Fig. 8. Leningrad-3 RBMK NPP: sketch of the damaged fuel channel following the 1992 accident.


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even though the event ‘break of a channel tube within the reactor cavity’ is a classified DBA (more details given in Section 3.2 below). (d) Following Uspuras (1999), the event ‘reduction or loss of flow in one fuel channel’ is ‘. . . one accidents initiated by equipment failure [that] should be also analysed . . .’ according to GAN (1987). (e) During the event, the DBA thresholds defined for RBMK accident analysis, e.g., fuel temperature below 1200 ◦ C, IAEA (2005) (see also D’Auria et al., 2008a,b), are overpassed. (f) The acronym Ultimate DBA (UDBA) is used for RBMK accident analysis, e.g., Lillington et al. (1997), but not in relation to the fuel channel blockage event. Therefore, if the fuel channel blockage event is not considered a DBA, a contradiction with item (a) might be envisaged. If the event is considered a DBA a contradiction raises in relation to item (e). In this case, the leakage of damaged nuclear fuel outside the pressure boundary brings an important difference between accident evolutions in RBMK related to other water cooled reactors as already pointed out by D’Auria et al. (2008a). The recommendation from the present study is to consider the flow blockage event in a RBMK fuel channel as a DBA and to offer measures capable to reduce probability of the event, for instance see D’Auria et al. (2008e). 2.4.2. The acceptability limits for pressure tube The pressure tube failure constitutes the most important occurrence during the event: on the one side it allows the detection of the event, on the other side it causes the release of radioactive material outside the pressure barrier, but also it brings to the possibility of cooling for the damaged channel and causes the potential for the MPTR. The failure of the pressure tube and of the associated graphite rings and graphite blocks is the result of a complex mechanical, thermo-hydraulic interaction process that is discussed into detail in chapter 3 below. Several quantities contribute to the process making the process itself a multidimensional problem. Combined criteria are strictly necessary to demonstrate the pressure tube rupture in a best estimate way, as discussed by Novoselsky and Filinov (1997a,b,c) (see also D’Auria et al., 2005). A synthesis (simplified and conservative) approach for the pressure tube rupture ‘continuous’ acceptability threshold is based on the diagram in Fig. 9. The pressure tube temperature at which the rupture is expected is reported as a function of the differential pressure across the tube walls. Any working condition below the dashed region is ‘safe’, while rupture is expected above the dashed region. The following should be noted: • CANDU and RBMK pressure tubes behave in a similar way. • The rupture is affected by the gradient of temperature rise and occurs ‘earlier’, i.e. at lower temperatures at low gradient compared with the higher gradient. • Graphite bounded tube have a slightly higher resistance than bare tubes.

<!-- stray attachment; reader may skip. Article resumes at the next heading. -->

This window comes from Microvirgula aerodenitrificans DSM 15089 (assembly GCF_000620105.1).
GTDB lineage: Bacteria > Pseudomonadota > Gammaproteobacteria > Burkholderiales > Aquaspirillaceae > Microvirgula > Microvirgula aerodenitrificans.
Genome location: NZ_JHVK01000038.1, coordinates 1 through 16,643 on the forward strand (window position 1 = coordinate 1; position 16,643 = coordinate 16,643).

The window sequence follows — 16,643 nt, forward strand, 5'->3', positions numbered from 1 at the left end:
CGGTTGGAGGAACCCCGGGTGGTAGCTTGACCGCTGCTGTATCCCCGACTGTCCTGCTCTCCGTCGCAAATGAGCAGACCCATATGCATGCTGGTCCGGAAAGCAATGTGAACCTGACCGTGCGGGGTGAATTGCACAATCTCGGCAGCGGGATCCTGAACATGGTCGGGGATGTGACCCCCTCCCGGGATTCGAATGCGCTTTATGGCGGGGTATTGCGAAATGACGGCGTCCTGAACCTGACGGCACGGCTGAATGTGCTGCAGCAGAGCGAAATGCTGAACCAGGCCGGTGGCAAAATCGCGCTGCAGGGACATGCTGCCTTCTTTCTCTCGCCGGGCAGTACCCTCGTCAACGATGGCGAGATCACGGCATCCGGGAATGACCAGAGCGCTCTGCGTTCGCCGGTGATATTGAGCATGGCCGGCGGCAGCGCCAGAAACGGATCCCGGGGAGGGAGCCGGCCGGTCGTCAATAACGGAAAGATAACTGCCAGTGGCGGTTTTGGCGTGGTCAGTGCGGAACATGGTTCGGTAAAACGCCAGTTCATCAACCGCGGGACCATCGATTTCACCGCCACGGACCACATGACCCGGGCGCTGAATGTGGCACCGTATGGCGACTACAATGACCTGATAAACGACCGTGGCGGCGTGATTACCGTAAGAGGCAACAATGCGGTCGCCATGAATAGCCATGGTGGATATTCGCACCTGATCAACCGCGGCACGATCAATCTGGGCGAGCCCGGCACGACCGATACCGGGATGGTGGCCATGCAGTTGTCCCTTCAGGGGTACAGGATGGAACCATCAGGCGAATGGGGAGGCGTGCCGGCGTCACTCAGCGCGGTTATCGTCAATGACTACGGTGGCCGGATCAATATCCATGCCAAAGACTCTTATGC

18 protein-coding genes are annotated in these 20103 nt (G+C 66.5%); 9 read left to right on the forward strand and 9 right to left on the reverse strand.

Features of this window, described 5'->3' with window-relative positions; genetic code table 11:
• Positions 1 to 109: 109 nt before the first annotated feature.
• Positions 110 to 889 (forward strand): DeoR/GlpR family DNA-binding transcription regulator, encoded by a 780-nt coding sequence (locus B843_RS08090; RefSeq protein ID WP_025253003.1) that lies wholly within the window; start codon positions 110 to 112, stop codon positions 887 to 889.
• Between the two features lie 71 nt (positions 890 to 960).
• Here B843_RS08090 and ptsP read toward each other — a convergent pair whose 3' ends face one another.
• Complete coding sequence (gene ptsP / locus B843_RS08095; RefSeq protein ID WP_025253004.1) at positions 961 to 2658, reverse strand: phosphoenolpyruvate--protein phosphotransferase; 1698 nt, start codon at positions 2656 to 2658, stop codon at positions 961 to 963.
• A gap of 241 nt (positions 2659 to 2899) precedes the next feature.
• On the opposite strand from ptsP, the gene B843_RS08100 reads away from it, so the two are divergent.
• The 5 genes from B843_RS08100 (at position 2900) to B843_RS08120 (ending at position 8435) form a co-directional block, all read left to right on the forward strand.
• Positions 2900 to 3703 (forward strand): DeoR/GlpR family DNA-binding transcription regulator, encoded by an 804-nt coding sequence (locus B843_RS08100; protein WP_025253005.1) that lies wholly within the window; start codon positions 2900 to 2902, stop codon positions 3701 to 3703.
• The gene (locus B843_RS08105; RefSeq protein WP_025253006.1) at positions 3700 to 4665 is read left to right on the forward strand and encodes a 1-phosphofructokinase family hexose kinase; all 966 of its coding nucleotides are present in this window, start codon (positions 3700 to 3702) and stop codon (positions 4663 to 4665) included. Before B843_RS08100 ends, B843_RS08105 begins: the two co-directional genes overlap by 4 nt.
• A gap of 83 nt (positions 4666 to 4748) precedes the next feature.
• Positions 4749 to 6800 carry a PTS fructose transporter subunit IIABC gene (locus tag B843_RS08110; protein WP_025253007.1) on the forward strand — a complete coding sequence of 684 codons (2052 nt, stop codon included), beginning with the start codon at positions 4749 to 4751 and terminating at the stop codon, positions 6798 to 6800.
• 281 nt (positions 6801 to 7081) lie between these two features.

Fig. 9. Simplified approach for establishing the acceptability thresholds for the integrity of pressure tubes of RBMK.

• The licensing rupture criterion, T < 650 ◦ C, is conservative, primarily at low differential pressures. 2.4.3. The FC-BLOCKAGE and the phenomena based list of relevant scenarios A phenomena based list of events has been proposed for the deterministic safety analysis of RBMK by D’Auria et al. (2005), also reported in D’Auria et al. (2008a). This is given in Table 2, where the FC-BLOCKAGE and its key role within the context of RBMK safety technology is underlined. Each of the letters ‘A’ to ‘F’ in the first column in Table 2, identifies classes of accidents characterized by bounding physical phenomena suitable to assess capabilities of computational tools. The class ‘D’, of concern within the present paper, deals with the class ‘FC rupture and MPTR’ and related phenomena are described in chapter 3 below. Key differences between the two scenarios in class ‘D’ (FC-BLOCKAGE and FC-LOCA) are also addressed in chapter 3. 3. The multidisciplinary problem associated with the FC-BLOCKAGE scenario An overview is given below of the phenomenological aspects associated with the scenario originated by the blockage of one fuel channel in the RBMK NPP (i.e. FC-BLOCKAGE event). To this aim, phenomena are identified that characterize the progression of the event together with differences between the concerned scenario and the FC-LOCA (Sections 3.1 and 3.2, respectively). The failure map for RBMK pressure tubes and the probable position for break elevation following FCBLOCKAGE are described in Section 3.3.